Your guitar pickups are the key to translating the vibration of your strings into the sounds you hear. They’re the magic that transforms the music in your head into the music you hear coming out of your instrument. They’re what allow you to experiment and customize your sound without having to learn to play a whole new instrument.
Types of pickups
There are a variety of types of guitar pickups… including magnetic, contact, piezo and piezo with a coil in series.
A magnetic pickup is the most common type of pickup. They’re made up of a coil of wire and a magnet that’s attached to the guitar’s metal body. As the guitar strings vibrate, they create a magnetic field around them. The pickup sensor then picks up the signal and turns it into electronic impulses that can be amplified and sent to your amp.
A contact pickup is similar to a magnetic pickup, but it uses a piece of metal that’s pressed against the strings to create the magnetic field. They’re often used in bass guitars since they don’t require any additional equipment. They’re also common in acoustic guitars since they don’t use any electricity.
Piezo pickups use a small crystal or ceramic disc that’s pressed against the strings. They produce a clear tone that’s ideal for use in acoustic guitars. They’re also good for low-output models and can be used to create a variety of effects. The crystal is usually mounted on a metal plate that’s attached to the body of the guitar.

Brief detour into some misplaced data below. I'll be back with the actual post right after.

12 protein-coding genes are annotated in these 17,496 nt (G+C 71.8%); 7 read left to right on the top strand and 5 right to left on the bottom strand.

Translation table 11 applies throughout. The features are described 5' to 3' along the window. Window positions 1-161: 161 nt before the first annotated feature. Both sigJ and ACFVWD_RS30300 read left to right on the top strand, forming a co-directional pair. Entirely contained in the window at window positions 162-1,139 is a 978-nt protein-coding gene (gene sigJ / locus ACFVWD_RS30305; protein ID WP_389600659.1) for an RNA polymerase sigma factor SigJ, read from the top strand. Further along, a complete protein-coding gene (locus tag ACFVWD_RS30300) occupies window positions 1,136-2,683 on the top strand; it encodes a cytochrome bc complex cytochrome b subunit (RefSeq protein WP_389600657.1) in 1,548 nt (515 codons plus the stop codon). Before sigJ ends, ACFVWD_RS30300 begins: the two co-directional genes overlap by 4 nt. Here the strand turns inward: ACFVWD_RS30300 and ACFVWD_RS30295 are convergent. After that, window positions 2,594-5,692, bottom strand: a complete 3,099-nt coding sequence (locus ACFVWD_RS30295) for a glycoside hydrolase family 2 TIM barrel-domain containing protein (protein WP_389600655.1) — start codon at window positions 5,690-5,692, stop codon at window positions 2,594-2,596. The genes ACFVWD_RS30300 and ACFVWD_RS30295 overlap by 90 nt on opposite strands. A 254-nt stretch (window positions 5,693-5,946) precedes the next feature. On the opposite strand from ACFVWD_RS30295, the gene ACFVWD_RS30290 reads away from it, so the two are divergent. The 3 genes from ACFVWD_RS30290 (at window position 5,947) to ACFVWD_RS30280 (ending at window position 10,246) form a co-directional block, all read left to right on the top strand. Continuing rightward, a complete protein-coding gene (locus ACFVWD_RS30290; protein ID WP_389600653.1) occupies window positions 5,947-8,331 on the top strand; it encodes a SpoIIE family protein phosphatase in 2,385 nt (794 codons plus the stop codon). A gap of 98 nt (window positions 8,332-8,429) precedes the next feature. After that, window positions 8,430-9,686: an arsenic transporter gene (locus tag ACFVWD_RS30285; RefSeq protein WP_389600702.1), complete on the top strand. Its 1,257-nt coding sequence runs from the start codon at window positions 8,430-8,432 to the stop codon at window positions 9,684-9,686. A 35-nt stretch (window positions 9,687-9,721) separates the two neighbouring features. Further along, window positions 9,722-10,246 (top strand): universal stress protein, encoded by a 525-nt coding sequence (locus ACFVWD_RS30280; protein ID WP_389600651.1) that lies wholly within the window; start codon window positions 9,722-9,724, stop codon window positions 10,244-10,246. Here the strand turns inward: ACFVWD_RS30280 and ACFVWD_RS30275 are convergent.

To get the best tone, you need to be able to control both the amplitude and frequency of the pickup signal. Piezo pickups have a large dynamic range, which is perfect for producing a large range of volume, while the coil pickup has a smaller dynamic range, which is perfect for controlling pitch and tone.
A piezo/coil pickup has a piezo and a coil in series. A single coil picks up the strings and a single magnet converts the string vibrations to electronic impulses. If you put the two together, one coil picks up the vibrations of the strings and the other converts them to magnetic impulses.
Why to use 2 kinds of pickups together
A piezo pickup can produce a clear tone, but can also be affected by noise from the guitar strings. A coil pickup, which doesn’t contain a piezo, is capable of producing a clearer tone that’s unaffected by noise. In most cases, you want to combine a piezo pickup with a coil pickup.
The piezo is capable of producing a clear tone, but it’s also susceptible to noise. The coil pickup is less affected by noise, so it’s better suited to producing a louder, clearer tone.
The primary benefit of combining a piezo pickup with a coil pickup is that you can reduce the noise from the strings. This is especially helpful if you play fingerstyle where the noise from the strings can be noticeable.
It’s often beneficial to experiment with different pickup combinations. For example, you can use a single coil pickup in the neck position and a piezo pickup in the bridge position to get a warmer, deeper tone. You can also use a piezo pickup in the neck position and a single coil pickup in the bridge position to get a brighter, tighter tone.
It’s a great way to experiment with different pickup combinations. For example, if you want to play lower notes but still have the ability to play fast, you can combine a humbucker with a single coil. It gives you the best of both worlds.
For example, you can use a humbucker/single coil combination in the bridge position. This way you have the best of both worlds – the fat, warm sound of a humbucker and the high output of a single coil. Or you can use a single coil/single coil combination in the neck position.
Personalize your setup by experimenting with different pickup combinations. For example, you can use a single coil pickup in the neck position and a piezo pickup in the bridge position to get a brighter, tighter tone. You can also use a piezo pickup in the neck position and a single coil pickup in the bridge position to get a warmer, deeper tone.